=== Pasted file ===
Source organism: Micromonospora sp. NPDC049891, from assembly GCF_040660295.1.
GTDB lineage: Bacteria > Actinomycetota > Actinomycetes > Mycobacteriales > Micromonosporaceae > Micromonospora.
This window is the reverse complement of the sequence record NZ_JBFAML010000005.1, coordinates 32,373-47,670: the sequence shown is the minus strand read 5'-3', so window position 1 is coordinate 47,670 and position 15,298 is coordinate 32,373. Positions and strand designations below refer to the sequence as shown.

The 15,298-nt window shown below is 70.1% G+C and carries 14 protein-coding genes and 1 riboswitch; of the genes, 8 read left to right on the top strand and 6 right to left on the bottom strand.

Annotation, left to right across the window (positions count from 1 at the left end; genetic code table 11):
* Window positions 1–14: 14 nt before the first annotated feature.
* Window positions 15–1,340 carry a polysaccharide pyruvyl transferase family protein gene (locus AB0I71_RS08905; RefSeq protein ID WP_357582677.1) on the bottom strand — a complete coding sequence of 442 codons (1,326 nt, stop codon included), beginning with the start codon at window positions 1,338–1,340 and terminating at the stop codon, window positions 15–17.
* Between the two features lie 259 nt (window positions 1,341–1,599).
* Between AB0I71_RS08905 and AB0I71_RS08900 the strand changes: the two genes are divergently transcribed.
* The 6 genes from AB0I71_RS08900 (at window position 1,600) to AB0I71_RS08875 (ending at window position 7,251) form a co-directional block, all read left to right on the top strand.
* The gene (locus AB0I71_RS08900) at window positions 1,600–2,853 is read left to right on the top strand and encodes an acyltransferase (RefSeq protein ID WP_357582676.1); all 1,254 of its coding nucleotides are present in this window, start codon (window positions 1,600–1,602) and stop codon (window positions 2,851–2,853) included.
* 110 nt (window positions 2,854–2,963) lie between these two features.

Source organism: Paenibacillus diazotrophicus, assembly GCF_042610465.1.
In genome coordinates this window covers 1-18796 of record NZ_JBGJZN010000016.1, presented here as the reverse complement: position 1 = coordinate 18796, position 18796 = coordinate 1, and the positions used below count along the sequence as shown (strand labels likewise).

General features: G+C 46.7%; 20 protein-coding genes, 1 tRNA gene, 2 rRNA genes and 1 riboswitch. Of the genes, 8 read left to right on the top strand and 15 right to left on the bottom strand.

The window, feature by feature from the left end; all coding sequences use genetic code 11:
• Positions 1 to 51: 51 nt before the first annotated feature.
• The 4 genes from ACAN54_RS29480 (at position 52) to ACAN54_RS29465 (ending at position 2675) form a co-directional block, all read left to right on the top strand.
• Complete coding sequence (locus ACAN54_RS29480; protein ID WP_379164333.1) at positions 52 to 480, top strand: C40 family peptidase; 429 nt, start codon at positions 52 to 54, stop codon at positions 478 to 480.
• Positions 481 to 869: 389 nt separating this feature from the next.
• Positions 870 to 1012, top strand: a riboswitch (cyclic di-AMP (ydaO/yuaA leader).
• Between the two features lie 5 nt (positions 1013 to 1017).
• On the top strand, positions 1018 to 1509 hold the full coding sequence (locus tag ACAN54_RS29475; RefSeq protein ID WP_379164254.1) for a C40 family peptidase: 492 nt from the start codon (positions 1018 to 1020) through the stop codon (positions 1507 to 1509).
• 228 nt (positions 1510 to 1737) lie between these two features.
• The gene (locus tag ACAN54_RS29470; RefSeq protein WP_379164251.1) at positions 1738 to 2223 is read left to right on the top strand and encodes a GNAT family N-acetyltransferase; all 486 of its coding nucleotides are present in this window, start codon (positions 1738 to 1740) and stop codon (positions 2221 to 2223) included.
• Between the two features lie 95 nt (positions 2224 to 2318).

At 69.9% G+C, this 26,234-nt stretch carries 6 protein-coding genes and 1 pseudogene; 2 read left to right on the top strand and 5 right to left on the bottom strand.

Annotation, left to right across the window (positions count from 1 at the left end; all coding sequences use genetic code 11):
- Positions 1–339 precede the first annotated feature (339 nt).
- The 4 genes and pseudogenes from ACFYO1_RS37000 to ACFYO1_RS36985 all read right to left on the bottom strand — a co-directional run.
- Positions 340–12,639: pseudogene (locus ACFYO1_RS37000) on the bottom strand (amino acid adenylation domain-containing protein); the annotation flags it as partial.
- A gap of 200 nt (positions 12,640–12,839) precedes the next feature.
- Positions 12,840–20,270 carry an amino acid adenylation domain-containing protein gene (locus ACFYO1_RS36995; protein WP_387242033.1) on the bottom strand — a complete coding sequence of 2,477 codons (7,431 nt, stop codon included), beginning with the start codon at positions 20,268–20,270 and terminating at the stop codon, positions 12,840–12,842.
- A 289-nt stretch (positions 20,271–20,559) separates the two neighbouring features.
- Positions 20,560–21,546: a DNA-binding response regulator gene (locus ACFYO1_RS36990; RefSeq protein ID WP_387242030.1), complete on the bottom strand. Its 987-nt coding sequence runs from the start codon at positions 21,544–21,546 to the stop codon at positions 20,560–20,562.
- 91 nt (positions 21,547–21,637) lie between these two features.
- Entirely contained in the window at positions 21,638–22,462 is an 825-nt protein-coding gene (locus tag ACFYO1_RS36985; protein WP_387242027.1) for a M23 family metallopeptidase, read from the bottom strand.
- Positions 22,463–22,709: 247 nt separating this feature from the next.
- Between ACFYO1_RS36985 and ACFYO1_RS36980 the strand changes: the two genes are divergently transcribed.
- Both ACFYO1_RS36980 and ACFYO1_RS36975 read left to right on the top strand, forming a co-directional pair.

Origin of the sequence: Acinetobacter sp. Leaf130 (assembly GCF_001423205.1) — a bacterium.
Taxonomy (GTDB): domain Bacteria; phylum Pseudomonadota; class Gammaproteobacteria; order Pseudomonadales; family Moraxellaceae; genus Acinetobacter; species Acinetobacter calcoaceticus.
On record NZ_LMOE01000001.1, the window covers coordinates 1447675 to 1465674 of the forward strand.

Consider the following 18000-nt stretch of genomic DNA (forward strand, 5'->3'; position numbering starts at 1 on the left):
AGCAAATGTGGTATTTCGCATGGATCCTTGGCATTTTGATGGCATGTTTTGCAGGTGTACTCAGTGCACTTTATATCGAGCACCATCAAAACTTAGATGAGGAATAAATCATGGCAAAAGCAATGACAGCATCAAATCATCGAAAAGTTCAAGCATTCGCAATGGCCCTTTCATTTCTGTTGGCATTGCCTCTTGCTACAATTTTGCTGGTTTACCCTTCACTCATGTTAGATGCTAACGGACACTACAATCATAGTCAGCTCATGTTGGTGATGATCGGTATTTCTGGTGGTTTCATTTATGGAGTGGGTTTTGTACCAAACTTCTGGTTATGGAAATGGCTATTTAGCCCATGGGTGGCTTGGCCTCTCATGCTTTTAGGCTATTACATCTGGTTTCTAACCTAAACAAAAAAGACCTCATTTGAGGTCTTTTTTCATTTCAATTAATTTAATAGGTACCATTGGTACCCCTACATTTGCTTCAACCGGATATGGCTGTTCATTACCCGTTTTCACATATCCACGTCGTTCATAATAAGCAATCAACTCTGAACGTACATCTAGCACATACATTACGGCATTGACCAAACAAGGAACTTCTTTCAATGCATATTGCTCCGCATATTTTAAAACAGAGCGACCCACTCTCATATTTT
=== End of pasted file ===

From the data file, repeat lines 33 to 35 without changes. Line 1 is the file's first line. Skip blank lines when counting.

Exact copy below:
- Positions 12,840–20,270 carry an amino acid adenylation domain-containing protein gene (locus ACFYO1_RS36995; protein WP_387242033.1) on the bottom strand — a complete coding sequence of 2,477 codons (7,431 nt, stop codon included), beginning with the start codon at positions 20,268–20,270 and terminating at the stop codon, positions 12,840–12,842.
- A 289-nt stretch (positions 20,271–20,559) separates the two neighbouring features.
- Positions 20,560–21,546: a DNA-binding response regulator gene (locus ACFYO1_RS36990; RefSeq protein ID WP_387242030.1), complete on the bottom strand. Its 987-nt coding sequence runs from the start codon at positions 21,544–21,546 to the stop codon at positions 20,560–20,562.